smiles, statins, aspirin & learning more effectively….
Smells like a smile? This was the intriguing headline. Apparently when we are happy we release happiness chemicals which can be picked up by the people around us (the same is true for when we are not happy). This is known as chemosignalling and apparently we can become emotionally synchronised with those around us. How fabulous is that? I wonder if that means that if we are happy we attract happy people? What do you think?
Last month the Daily Telegraph came out with another damming report on statins (what have I been telling you for ages?!). This is from a group of doctors – cardiologists, pharmaceutical professors and a director of clincal research in ER no less! – who all state that patients should be told the truth about them. That for people who are generally healthy with no history of heart attack or stroke the drugs have limited benefits and the risks outweigh these benefits. 10% of patients suffer side effects and less than 1% is saved by taking the drug. These doctors have recommended that instead of prescribing statins doctors would be better off advising on lifestyle changes. They also state that doctors should pay more attention to individual preferences rather than relying on treatment targets. Currently NICE recommend GPs to consider statins if they think that a patient has a 20% risk of developing cardiovascular disease within 10 years!! Good grief – with those recommendations we’ll all be on them!!
And more bad news for the humble aspirin. On top of research earlier this year that showed that taking aspirin daily can increase the risk of bowel cancer dramatically if you have a certain genetic makeup (one in 25 people will have this apparently) new research has shown that patients with heart failure, have had a heart attack or the GP considers might be at risk or one (and so has recommended daily doses) could do more harm than good by taking aspirin. The first major trial of its kind in a hospital in Copenhagen has shown that there is no benefit from taking the aspirin. It also showed that taking aspirin daily increased the risk of internal bleeds, especially if the person suffered from ischaemic heart disease. In light of this NICE has changed its recommendations to GPs – especially those patients suffering from atrial fibrillation who are at increased risk of a stroke. So if you are on aspirin I would recommend a visit to the GP for a drug assessment.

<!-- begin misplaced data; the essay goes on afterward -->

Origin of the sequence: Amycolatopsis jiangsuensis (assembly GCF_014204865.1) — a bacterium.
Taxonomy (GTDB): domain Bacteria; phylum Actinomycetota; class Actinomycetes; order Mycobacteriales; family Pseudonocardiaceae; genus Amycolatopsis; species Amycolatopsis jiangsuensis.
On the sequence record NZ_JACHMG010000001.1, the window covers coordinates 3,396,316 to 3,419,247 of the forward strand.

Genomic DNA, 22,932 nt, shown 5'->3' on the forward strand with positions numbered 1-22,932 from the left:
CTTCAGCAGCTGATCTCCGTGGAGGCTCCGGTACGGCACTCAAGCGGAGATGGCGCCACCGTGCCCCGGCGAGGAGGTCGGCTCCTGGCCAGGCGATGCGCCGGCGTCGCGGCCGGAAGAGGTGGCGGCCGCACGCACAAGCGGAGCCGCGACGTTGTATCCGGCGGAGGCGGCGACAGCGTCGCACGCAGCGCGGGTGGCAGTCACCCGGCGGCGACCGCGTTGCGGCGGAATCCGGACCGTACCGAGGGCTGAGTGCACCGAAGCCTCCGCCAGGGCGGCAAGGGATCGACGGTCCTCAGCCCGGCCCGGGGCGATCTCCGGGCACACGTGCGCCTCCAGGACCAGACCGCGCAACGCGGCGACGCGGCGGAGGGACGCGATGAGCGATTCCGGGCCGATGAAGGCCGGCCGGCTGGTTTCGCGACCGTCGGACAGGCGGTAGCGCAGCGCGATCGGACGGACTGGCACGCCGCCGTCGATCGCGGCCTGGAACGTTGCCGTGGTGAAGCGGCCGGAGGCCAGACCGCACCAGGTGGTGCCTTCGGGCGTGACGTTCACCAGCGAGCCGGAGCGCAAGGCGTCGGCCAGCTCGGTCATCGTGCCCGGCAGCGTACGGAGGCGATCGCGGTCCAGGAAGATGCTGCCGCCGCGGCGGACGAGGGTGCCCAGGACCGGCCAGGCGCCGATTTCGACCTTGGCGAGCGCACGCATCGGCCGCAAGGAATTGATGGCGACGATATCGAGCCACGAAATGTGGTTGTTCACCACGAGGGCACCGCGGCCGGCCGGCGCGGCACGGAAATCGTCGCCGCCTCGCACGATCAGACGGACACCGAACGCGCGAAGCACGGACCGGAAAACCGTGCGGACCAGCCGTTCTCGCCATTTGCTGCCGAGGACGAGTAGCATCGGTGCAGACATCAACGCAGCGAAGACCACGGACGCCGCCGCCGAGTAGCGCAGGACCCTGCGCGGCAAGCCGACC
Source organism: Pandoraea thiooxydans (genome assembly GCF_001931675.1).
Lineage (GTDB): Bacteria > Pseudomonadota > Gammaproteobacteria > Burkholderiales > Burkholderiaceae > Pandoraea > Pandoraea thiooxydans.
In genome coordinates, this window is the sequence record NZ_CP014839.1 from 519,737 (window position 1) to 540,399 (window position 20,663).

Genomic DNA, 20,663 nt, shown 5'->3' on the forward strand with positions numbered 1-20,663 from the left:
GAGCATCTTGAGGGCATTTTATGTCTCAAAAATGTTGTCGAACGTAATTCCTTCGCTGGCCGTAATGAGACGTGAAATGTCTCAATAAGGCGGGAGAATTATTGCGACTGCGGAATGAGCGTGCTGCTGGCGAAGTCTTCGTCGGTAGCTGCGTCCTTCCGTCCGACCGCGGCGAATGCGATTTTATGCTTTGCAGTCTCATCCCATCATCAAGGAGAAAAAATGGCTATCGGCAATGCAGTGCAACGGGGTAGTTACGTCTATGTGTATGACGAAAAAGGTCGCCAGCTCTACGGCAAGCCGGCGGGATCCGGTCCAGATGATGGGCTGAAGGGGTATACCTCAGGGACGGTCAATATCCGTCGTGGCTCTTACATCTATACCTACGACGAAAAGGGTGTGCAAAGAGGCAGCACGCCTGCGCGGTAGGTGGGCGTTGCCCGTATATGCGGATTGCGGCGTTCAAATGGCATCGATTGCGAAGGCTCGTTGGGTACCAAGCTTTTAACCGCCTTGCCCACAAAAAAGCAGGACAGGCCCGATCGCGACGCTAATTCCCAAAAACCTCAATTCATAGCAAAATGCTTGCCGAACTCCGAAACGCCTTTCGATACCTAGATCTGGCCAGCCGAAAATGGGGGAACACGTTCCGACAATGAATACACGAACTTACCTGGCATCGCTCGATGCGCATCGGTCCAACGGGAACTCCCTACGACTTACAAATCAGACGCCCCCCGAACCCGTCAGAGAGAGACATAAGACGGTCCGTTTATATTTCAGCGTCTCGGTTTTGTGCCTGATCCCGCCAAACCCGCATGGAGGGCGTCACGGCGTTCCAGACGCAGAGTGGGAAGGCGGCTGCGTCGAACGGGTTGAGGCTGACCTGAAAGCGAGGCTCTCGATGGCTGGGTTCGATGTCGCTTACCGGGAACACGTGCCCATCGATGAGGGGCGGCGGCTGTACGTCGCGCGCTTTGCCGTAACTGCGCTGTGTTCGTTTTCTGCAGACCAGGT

Want to learn how to learn more effectively? There is a very interesting book “Intelligence in the Flesh” by Guy Claxton who has said that neuroscientists are missing out an a vital link by focusing solely on what goes on in our brains. They should be looking more closely at the link between the brain and the body as our tissues and organs play a much bigger role than we think. (I think I mentioned several newsletters ago that there is some idea that the stomach has a brain and that this brain is far more important that the one in our head!) One of the bits I liked was that he likened our head brain to a chatroom where information is shared and not a control room (guess that would be the stromach brain then?!). The upshot of it is that the more active we are the better we learn – even when that learning is sedentary. One of the reasons behind this is that if we are inactive we find it more difficult to stay still when we need to and concentrate! It seems that looking after our body’s muscles beefs up our brains 🙂
Well, that’s it for today. Do let me know if you have any thoughts on any of the above.